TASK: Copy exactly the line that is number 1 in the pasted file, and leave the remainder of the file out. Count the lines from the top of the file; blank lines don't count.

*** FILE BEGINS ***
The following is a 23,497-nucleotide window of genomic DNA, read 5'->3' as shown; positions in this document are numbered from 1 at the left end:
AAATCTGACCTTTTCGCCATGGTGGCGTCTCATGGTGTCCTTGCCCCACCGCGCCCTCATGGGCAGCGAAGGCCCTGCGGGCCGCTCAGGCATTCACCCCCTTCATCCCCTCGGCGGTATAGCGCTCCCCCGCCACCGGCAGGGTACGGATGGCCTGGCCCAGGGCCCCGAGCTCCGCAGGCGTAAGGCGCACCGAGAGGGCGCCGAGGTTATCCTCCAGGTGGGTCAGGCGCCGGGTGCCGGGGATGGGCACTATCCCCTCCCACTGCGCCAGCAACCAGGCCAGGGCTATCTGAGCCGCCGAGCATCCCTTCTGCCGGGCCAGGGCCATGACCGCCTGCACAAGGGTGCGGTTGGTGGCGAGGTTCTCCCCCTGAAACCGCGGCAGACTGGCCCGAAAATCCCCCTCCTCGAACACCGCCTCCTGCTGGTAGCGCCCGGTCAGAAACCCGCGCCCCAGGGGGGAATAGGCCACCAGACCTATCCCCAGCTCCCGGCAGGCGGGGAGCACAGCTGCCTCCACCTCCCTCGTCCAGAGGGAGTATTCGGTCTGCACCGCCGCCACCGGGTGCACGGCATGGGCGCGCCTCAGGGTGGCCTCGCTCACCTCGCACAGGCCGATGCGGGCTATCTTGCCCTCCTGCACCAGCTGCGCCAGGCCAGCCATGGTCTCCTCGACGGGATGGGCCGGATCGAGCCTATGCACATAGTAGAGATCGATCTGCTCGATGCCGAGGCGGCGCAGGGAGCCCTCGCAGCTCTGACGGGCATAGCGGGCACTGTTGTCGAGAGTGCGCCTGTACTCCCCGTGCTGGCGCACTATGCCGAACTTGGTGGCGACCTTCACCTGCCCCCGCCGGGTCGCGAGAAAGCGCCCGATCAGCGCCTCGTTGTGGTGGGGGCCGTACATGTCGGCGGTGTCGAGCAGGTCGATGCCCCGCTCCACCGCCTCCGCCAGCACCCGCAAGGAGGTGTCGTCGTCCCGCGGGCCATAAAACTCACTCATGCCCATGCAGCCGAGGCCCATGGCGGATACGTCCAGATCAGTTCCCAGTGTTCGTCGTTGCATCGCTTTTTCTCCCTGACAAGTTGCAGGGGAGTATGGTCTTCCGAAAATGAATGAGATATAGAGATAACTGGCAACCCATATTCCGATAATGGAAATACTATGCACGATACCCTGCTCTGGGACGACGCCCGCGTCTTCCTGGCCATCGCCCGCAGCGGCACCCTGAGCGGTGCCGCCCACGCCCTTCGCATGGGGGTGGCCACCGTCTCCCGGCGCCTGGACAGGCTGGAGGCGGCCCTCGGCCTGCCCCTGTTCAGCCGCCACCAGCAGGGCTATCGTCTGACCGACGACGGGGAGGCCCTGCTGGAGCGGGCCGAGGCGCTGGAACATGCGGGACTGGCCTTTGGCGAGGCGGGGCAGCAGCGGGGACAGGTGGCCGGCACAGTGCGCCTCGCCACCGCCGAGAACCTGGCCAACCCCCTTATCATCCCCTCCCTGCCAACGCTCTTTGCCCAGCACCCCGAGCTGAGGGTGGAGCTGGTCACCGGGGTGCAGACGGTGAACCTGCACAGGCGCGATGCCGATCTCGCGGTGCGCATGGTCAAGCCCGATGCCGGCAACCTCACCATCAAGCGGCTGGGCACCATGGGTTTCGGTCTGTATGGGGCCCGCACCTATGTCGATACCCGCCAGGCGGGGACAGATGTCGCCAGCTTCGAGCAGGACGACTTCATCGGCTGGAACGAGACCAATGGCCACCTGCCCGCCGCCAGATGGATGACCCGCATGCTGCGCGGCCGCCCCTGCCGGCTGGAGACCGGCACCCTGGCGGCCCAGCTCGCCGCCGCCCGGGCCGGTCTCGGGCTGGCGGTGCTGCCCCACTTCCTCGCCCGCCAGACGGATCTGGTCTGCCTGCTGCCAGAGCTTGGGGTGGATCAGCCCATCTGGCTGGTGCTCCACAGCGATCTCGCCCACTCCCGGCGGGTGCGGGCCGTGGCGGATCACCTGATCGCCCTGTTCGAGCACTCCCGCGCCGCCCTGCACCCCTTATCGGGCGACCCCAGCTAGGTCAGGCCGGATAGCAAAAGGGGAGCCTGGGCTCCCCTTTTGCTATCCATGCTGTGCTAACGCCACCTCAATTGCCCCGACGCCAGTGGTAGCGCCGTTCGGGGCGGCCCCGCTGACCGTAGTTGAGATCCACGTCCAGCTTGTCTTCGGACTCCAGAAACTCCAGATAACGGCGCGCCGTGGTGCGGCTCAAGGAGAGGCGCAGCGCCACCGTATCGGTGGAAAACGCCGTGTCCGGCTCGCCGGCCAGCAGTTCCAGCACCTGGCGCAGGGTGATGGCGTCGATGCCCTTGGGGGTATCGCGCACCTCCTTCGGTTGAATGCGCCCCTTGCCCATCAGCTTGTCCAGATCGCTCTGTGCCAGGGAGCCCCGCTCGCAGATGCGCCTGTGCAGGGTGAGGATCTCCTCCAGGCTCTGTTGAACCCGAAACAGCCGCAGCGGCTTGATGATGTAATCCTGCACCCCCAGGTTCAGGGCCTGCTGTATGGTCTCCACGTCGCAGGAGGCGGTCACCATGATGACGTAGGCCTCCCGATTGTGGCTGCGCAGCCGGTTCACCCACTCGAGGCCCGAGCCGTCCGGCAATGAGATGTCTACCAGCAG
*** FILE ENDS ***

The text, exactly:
The following is a 23,497-nucleotide window of genomic DNA, read 5'->3' as shown; positions in this document are numbered from 1 at the left end: